COVID-19 isn’t what the world expected and it requires improvisation and adaptation. It also places emphasis on physical and mental strength.

Contributing to that strength for the personnel deployed to the Middle East region on Operation Accordion is Flight Sergeant Owen Batty, a RAAF physical training instructor.

“My role requires me to plan, prepare and provide the physical training capability to all Australian Defence Force members in my location and to the Middle East region where possible,” Flight Sergeant Batty said.

“It allows me to connect with people and provide them with a physical, mental and emotional outlet through physical training.” 

In the fight to slow the spread of COVID-19, the Australian Government implemented stage-one restrictions on social gatherings, meaning that gymnasiums across Australia were closed.

“In line with Australian restrictions, the Australian Defence Force gymnasiums in the Middle East were also closed, so my role took a turn somewhat,” Flight Sergeant Batty said.

“These have been challenges I have embraced because it has forced me to think and work outside the box as well as outside my comfort zone.”

The continued wellbeing of our deployed members’ physical and mental health is extremely important to me.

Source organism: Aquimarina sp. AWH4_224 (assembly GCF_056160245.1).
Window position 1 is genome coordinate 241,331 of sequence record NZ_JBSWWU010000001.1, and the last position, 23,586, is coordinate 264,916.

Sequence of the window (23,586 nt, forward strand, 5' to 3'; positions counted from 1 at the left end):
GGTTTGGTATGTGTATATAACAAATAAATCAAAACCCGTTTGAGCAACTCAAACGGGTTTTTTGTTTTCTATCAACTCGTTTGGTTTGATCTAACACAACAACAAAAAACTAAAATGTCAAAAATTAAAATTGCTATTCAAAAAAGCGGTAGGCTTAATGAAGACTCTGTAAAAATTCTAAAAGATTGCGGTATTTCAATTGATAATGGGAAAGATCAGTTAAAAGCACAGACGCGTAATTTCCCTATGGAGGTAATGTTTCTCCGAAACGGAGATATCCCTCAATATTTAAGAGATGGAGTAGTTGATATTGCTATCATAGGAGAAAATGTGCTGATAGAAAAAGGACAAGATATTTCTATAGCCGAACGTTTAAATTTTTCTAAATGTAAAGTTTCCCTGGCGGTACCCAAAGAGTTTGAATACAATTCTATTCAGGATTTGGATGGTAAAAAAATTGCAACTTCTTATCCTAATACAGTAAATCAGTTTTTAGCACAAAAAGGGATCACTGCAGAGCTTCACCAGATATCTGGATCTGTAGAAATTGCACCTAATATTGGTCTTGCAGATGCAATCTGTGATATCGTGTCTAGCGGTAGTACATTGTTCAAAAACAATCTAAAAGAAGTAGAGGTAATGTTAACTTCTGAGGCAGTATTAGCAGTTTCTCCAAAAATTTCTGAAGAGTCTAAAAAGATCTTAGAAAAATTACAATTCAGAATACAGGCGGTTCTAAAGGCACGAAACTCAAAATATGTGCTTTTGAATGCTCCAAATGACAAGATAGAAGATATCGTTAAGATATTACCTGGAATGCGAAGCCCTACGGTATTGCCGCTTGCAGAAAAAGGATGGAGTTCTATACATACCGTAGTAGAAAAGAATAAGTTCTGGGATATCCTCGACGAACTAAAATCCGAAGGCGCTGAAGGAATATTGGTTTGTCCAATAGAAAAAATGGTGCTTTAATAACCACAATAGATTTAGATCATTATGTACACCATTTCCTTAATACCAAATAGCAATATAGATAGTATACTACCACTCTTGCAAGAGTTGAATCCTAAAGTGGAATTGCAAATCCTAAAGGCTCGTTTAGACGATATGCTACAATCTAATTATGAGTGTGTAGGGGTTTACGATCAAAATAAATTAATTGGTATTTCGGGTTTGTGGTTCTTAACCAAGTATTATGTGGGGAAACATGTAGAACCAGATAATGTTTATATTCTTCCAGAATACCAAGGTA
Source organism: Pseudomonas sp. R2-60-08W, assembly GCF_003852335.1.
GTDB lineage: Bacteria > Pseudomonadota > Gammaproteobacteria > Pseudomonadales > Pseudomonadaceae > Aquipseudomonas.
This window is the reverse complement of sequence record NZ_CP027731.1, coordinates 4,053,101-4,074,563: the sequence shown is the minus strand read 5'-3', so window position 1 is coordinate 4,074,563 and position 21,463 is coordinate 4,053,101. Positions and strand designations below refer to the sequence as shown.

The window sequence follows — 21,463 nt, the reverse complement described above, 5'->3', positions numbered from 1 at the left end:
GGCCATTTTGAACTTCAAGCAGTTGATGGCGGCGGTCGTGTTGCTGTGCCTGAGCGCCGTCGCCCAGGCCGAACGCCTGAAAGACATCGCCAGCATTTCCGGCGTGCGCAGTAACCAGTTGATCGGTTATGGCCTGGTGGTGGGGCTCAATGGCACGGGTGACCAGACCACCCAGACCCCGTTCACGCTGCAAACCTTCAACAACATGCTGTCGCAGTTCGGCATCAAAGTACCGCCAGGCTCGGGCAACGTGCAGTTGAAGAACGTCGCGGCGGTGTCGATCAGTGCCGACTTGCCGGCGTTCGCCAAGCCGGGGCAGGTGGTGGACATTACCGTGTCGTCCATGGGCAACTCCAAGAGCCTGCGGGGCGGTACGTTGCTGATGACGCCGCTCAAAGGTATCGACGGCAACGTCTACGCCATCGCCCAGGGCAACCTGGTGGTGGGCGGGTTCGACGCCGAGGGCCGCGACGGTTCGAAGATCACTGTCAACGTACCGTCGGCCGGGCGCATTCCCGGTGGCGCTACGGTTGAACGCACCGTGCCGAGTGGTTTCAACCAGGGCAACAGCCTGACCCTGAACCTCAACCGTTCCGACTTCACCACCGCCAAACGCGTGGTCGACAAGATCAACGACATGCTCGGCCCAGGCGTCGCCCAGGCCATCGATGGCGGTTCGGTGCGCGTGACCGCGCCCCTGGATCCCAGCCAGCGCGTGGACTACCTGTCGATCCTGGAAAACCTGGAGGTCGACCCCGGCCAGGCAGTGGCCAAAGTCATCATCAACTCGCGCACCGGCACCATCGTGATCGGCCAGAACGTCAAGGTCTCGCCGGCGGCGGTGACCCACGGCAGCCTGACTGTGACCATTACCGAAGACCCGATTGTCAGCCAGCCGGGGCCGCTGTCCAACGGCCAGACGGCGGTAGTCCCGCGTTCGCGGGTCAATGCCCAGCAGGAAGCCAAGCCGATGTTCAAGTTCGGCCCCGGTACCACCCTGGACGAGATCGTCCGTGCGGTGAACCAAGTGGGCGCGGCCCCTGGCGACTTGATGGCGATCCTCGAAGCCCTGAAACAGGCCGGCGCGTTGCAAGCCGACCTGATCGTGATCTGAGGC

Traditional training methods had to change.

“I started to use a deployed website for written training programs, social media sessions, and I also set up training boards around my location for the not so tech-savvy,” Flight Sergeant Batty said.

“The continued wellbeing of our deployed members’ physical and mental health is extremely important to me.

“I take great pride in providing this capability so that our deployed members can continue to support Defence operations in the Middle East.”

On completion of his deployment, Flight Sergeant Batty will return to No. 30 Squadron in RAAF Base East Sale where he is the senior non-commissioned officer in charge of physical and recreation training.  

“I’m looking forward to getting back to my unit and continuing to support them and the Air Force where I can,” Flight Sergeant Batty said.

“Helping someone achieve something physically that before they didn’t think was possible is a large part of why I continue to do my job under any circumstances.”